“We must all suffer one of two things: the pain of discipline or the pain of regret or disappointment.”
Jim Rhon, entrepreneur/motivational speaker
As fixed-income investments, bonds are all about income. Cash flow will be consistent, based on the bond’s coupon, until the bond matures. Each day that passes, the bondholder is accruing income and shortening the bond’s maturity, even though those changes aren’t reflected in the value of their account.
The risk in bonds is in their price, which fluctuates. Bond prices are affected by many factors, including interest rates and inflation. When interest rates increase, yields increase, too, and bond prices generally move in the opposite direction.
With interest rates rising, many investors are concerned about the impact that will have on the price of their bonds, but the Federal Reserve Board has already said that rates will remain below normal levels for years to come. It’s doubtful, for example, that the yield for a 10-year Treasury will exceed 3% anytime soon.
In addition, inflation will likely remain low for some time. The U.S. inflation rate has dropped from 2.7% in February to just 1.6% in June.
And while changes in price matter, most of a bond’s return comes from its coupon. Recognize that it’s all about cash flow and you’ll understand why bonds are a safer investment than stocks.
Income Isn’t a Loss
During retirement, many investors live off of the income produced by their bonds, so they generally have higher-coupon bonds in their portfolios. Investors who purchase bonds with a 5% coupon in a low-interest rate environment, for example, will pay a large premium, but the majority of that premium is going to come back in the form of cash flow.
If the bond has a 10-year maturity, it will take 10 years for the investor to collect all the coupons and make the portfolio whole again. If the portfolio is a premium portfolio and the investor is receiving the income, the portfolio is going to look as if it is constantly losing money. It’s not, given that the investor is receiving income.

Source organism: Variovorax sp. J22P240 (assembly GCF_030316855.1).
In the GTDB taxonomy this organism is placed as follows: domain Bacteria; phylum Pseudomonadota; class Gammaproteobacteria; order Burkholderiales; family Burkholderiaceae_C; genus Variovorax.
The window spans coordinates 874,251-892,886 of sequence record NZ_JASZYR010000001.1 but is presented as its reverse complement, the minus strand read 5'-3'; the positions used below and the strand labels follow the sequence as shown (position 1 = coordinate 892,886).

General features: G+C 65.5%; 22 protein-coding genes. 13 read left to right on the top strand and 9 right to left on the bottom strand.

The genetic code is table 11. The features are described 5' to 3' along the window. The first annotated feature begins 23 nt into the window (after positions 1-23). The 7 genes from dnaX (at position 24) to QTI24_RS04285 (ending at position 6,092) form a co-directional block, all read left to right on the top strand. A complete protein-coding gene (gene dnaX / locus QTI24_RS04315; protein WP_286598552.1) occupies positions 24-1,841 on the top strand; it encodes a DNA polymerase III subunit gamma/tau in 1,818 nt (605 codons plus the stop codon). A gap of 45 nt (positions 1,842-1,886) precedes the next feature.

Duration Is Key
Income aside, bond investors can minimize the impact of rising interest rates on their bond portfolio. The key is to be positioned in bonds that will maintain their value even as rates rise. That generally means investing in bonds with a short duration, but other factors should also be considered, such as average maturity, credit quality, sector allocation and your top 10 holdings.
Duration, a measure of a bond’s sensitivity to changes in interest rates, quantifies the change in a bond’s price based on changes in its yield. It takes into consideration all cash flows of a bond’s principal and interest payments, discounting cash flows to their present value.
When interest rates increase by 1%, for example, a bond’s price will decrease by an amount roughly equal to its duration. Conversely, when rates increase by 1%, the bond’s price will increase by its duration.
For example, consider a GE corporate bond with a duration of 10 years and 3% due on Nov. 15, 2027. If interest rates rise by 1%, the bond’s price would decline 10%. If the duration were five years, a 1% increase in interest rates would cause the price to decline by 5%. If interest rates fell by 1%, the price would increase 10%.
The shorter the duration, the less sensitive the bond will be to changes in interest rates. Typically, the larger a bond’s coupon the shorter the duration, because a greater proportion of the cash payments are received earlier.
Selling your bonds with the longest duration will go a long way in protecting your principal in a rising rate environment. By shortening the duration of your bond portfolio you will have an opportunity to reinvest your bonds at higher interest rates as they mature.
Call Features Also Matter